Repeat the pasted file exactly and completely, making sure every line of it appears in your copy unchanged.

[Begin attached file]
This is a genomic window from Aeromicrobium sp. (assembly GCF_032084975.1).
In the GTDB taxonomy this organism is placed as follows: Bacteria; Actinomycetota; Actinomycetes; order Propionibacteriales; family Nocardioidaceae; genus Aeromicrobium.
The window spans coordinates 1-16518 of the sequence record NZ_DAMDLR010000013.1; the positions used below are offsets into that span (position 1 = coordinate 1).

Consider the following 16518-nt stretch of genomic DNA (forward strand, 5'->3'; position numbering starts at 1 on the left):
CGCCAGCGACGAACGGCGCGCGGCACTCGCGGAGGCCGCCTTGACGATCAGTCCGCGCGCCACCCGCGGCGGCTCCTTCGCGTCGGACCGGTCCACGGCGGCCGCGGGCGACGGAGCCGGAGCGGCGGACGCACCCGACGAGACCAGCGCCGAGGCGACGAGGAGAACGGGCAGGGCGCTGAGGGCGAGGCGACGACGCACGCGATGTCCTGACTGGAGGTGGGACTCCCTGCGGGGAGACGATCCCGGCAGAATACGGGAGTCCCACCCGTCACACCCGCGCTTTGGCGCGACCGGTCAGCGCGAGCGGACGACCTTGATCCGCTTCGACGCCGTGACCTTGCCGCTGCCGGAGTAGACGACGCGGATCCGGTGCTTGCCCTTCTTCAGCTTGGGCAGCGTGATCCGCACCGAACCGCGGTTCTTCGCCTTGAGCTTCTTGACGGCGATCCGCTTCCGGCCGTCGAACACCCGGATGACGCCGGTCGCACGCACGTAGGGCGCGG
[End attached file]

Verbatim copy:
This is a genomic window from Aeromicrobium sp. (assembly GCF_032084975.1).
In the GTDB taxonomy this organism is placed as follows: Bacteria; Actinomycetota; Actinomycetes; order Propionibacteriales; family Nocardioidaceae; genus Aeromicrobium.
The window spans coordinates 1-16518 of the sequence record NZ_DAMDLR010000013.1; the positions used below are offsets into that span (position 1 = coordinate 1).

Consider the following 16518-nt stretch of genomic DNA (forward strand, 5'->3'; position numbering starts at 1 on the left):
CGCCAGCGACGAACGGCGCGCGGCACTCGCGGAGGCCGCCTTGACGATCAGTCCGCGCGCCACCCGCGGCGGCTCCTTCGCGTCGGACCGGTCCACGGCGGCCGCGGGCGACGGAGCCGGAGCGGCGGACGCACCCGACGAGACCAGCGCCGAGGCGACGAGGAGAACGGGCAGGGCGCTGAGGGCGAGGCGACGACGCACGCGATGTCCTGACTGGAGGTGGGACTCCCTGCGGGGAGACGATCCCGGCAGAATACGGGAGTCCCACCCGTCACACCCGCGCTTTGGCGCGACCGGTCAGCGCGAGCGGACGACCTTGATCCGCTTCGACGCCGTGACCTTGCCGCTGCCGGAGTAGACGACGCGGATCCGGTGCTTGCCCTTCTTCAGCTTGGGCAGCGTGATCCGCACCGAACCGCGGTTCTTCGCCTTGAGCTTCTTGACGGCGATCCGCTTCCGGCCGTCGAACACCCGGATGACGCCGGTCGCACGCACGTAGGGCGCGG